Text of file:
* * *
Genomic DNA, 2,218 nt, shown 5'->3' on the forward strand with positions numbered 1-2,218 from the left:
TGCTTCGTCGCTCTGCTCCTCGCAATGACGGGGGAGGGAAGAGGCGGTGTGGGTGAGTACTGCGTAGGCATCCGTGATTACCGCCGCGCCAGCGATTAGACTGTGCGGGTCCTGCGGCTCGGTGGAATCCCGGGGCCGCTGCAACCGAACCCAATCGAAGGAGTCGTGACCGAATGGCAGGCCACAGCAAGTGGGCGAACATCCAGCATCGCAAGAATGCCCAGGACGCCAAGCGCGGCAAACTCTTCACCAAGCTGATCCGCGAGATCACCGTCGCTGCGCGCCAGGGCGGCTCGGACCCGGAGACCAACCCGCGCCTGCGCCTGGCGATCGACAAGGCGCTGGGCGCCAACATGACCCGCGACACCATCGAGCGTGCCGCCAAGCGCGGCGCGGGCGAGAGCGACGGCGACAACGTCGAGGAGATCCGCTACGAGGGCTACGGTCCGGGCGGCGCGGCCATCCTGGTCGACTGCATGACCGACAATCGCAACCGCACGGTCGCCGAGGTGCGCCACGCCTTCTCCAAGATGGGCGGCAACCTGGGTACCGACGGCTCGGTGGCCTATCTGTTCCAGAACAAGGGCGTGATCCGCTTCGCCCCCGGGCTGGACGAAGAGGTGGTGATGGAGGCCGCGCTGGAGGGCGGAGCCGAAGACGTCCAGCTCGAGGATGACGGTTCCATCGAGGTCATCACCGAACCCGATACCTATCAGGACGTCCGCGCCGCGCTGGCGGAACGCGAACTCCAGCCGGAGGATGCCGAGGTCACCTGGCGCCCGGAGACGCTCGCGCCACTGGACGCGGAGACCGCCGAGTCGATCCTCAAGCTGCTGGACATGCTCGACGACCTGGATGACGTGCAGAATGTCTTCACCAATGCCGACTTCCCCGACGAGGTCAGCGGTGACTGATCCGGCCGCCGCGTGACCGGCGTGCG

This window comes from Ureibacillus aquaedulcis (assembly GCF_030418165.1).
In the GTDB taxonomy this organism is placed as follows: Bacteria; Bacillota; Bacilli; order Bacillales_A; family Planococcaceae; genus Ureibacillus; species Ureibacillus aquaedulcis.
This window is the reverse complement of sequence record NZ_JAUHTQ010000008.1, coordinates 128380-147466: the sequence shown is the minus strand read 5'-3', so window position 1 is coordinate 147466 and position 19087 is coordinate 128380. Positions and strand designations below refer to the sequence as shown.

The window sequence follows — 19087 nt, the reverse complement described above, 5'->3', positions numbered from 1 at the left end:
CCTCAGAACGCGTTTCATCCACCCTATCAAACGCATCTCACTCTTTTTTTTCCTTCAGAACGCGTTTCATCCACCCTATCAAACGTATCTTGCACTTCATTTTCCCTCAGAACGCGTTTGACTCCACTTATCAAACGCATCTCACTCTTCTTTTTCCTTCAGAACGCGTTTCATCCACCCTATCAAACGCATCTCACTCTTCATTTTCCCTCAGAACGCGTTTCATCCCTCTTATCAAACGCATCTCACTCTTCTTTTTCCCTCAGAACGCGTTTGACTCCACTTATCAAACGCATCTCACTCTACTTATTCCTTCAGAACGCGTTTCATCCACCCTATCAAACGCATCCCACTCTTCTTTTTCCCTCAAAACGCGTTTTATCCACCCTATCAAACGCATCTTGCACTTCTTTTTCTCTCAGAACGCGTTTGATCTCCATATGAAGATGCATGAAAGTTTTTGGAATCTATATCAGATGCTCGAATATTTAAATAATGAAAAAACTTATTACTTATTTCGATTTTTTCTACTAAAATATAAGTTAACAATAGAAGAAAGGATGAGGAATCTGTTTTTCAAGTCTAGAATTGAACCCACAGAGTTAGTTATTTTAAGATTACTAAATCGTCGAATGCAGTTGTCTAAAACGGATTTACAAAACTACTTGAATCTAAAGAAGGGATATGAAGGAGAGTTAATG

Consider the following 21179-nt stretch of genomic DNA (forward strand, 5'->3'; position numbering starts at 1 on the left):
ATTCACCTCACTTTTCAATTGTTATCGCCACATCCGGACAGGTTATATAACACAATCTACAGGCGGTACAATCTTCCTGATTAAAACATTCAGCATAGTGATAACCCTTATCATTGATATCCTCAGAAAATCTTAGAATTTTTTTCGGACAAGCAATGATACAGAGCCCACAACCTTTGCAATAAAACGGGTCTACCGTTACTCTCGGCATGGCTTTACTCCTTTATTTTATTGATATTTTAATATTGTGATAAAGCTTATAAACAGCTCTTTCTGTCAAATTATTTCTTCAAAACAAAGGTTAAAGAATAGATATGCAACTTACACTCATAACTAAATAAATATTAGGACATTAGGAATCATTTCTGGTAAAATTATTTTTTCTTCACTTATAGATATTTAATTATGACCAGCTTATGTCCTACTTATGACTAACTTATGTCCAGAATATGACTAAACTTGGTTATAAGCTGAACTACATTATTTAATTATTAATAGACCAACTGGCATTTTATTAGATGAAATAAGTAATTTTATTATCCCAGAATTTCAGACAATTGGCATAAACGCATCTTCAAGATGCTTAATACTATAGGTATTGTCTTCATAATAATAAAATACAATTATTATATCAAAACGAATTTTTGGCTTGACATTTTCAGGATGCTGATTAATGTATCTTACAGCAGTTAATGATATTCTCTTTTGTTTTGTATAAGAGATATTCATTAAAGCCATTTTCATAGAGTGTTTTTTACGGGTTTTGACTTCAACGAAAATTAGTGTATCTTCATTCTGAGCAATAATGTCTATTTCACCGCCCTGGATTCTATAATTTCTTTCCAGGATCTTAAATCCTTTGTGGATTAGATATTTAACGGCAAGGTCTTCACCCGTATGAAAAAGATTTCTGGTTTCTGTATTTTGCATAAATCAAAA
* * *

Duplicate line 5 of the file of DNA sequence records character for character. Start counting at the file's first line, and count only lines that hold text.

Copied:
This window is the reverse complement of sequence record NZ_JAUHTQ010000008.1, coordinates 128380-147466: the sequence shown is the minus strand read 5'-3', so window position 1 is coordinate 147466 and position 19087 is coordinate 128380. Positions and strand designations below refer to the sequence as shown.